Posted by Curt on 19 May, 2006 at 4:56 pm. 2 comments already!


Rich Lowry gives us a play by play of John McCain’s commencement speech at New School. A perfect example of how our Communist professors are brainwashing our kids:

Never too early to start booing John McCain At New School commencement. Bob Kerrey just gave introductory remarks, mostly devoted to defending his decision to invite John McCain. At the mention of the senator’s name there are loud boos and a smattering of applause. McCain, sitting behind Kerrey with various poo-bahs, laughs. When Kerrey mentions McCain’s address at Liberty University, someone yells something about that being Jerry Falwell’s university (thanks for the information!). Kerrey gets good applause when he says the word ?liberal? should mean open-mindedness and individual freedom. But he salutes those who have protested McCain’s speech as a sign of vigorous debate. He notes that McCain said, in defending his Liberty talk, that no one was objecting to him speaking at liberal The New School: ?Well, John, at least you solved that problem.? McCain throws head back in laughter (he’s good at demonstrating good nature in such circumstances). Finishes by saluting McCain and the protestors again.

McCain speaking, People holding up orange, ?McCain: our commencement is not your platform? signs. A few anti-McCain banners being held in the aisles. At the beginning of his remarks, McCain thanks the prior student for the Cliff Note’s version of his speech. A little laughter. Some students standing with their backs to him in front, but vast majority sitting and listening.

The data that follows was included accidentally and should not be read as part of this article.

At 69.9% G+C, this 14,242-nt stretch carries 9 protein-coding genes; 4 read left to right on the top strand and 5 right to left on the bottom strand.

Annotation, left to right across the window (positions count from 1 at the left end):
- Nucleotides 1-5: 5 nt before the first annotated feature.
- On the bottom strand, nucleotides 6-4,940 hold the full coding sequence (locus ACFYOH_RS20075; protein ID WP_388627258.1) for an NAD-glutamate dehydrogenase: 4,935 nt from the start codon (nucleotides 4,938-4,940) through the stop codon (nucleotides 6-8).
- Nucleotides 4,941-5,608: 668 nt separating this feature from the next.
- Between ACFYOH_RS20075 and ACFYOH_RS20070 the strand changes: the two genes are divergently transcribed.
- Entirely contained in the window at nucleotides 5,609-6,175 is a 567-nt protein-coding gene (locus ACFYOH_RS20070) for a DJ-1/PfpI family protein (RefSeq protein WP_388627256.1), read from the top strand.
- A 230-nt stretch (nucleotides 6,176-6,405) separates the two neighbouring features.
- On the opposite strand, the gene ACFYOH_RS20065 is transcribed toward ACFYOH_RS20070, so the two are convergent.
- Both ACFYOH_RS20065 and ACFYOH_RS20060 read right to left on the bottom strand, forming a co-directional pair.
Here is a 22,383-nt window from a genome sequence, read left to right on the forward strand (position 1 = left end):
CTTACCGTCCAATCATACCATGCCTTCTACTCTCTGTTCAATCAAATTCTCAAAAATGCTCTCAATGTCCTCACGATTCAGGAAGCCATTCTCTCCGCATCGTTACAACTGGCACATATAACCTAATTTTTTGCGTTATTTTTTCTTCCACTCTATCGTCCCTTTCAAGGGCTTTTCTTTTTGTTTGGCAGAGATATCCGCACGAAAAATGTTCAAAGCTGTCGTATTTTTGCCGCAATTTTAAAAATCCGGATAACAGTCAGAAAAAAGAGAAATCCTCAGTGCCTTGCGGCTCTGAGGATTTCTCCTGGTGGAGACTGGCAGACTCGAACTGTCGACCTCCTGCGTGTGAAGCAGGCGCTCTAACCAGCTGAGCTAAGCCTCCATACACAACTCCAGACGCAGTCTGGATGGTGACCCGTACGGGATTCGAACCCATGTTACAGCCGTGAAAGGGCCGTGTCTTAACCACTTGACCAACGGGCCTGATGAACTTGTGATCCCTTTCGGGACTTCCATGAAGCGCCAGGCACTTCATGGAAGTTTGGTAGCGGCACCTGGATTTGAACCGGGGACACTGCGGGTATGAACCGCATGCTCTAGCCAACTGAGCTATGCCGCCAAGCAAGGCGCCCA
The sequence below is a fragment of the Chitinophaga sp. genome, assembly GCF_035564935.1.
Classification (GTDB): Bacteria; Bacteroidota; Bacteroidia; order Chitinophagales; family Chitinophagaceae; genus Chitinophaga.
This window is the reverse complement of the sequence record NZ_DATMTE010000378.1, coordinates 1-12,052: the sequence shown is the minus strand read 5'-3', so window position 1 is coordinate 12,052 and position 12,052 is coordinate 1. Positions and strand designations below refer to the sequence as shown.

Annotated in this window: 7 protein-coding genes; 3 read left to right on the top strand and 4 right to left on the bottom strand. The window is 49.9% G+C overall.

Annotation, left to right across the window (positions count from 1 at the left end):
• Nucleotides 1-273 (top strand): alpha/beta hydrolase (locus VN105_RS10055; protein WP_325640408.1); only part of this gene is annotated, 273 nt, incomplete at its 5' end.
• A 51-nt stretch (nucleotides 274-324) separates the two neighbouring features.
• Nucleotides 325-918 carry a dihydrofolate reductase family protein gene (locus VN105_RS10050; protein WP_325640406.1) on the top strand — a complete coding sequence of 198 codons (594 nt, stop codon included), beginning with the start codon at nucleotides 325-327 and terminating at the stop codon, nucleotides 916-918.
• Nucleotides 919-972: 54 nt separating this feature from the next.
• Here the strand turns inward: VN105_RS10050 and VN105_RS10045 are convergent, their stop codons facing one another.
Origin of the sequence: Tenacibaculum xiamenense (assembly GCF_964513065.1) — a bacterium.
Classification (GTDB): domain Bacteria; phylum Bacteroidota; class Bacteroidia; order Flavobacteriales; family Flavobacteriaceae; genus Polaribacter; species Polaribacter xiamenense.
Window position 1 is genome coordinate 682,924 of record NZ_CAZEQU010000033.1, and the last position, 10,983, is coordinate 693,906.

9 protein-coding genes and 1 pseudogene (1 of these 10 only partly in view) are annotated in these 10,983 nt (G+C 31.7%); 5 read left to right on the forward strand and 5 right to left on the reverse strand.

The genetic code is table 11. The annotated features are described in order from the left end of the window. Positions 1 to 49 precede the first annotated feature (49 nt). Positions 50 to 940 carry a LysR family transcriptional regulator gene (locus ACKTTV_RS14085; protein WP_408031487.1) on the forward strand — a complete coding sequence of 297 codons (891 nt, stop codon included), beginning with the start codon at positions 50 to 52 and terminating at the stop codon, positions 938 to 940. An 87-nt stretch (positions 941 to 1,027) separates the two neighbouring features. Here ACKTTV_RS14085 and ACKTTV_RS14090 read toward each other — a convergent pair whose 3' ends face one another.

McCain opens with a long riff about the arrogance of youth and how he learned humility as he grew older. He says we have ?a noisy contentious society,? and that we love ?self-expression,? but ?that passion sometimes overwhelms our civility.? (That’s you standing with your backs to him in front!) He says he was young he was ?quite infatuated with self-expression? and thought he was ?so much more eloquent and wiser than anyone I knew.? Hard to imagine an opening better suited to, through the subtle art of self-deprecation, make the protestors look like asses.

McCain delivers a beautiful prose poem to America, national service, and civil debate (congrats Mark Salter, as ever), and gets derided for it, of course.

?I supported the war in Iraq.? Boos. Explains the war was not for cheap oil. A little heckling: ?You’re full of it!? Says he thought the ?country’s interest and values demanded? the war. Someone shouts: ?Wrongly!? Someone else: ?More poetry!? (A reference to lines from Yeats McCain had quoted earlier.)

He says ?whether [the war] was necessary or not…we all should shed a tear? for those who have sacrificed in it. Some hissing.


He eventually enters into a Bushian rift: ?All people share the desire to be free?; ?human rights are above the state and beyond history?; we are ?insisting that all people have the right to be free.? Someone shouts: ?We’re graduating, not voting!? Lots of derisive shouts and laughter and applause.

As McCain continues with a personal story, a student shouts: ?It’s about my life, not yours.? McCain:

?When I was a young man, I thought glory was the highest value…? Groans from the students. ?It’s not about you!? ?Sit down!?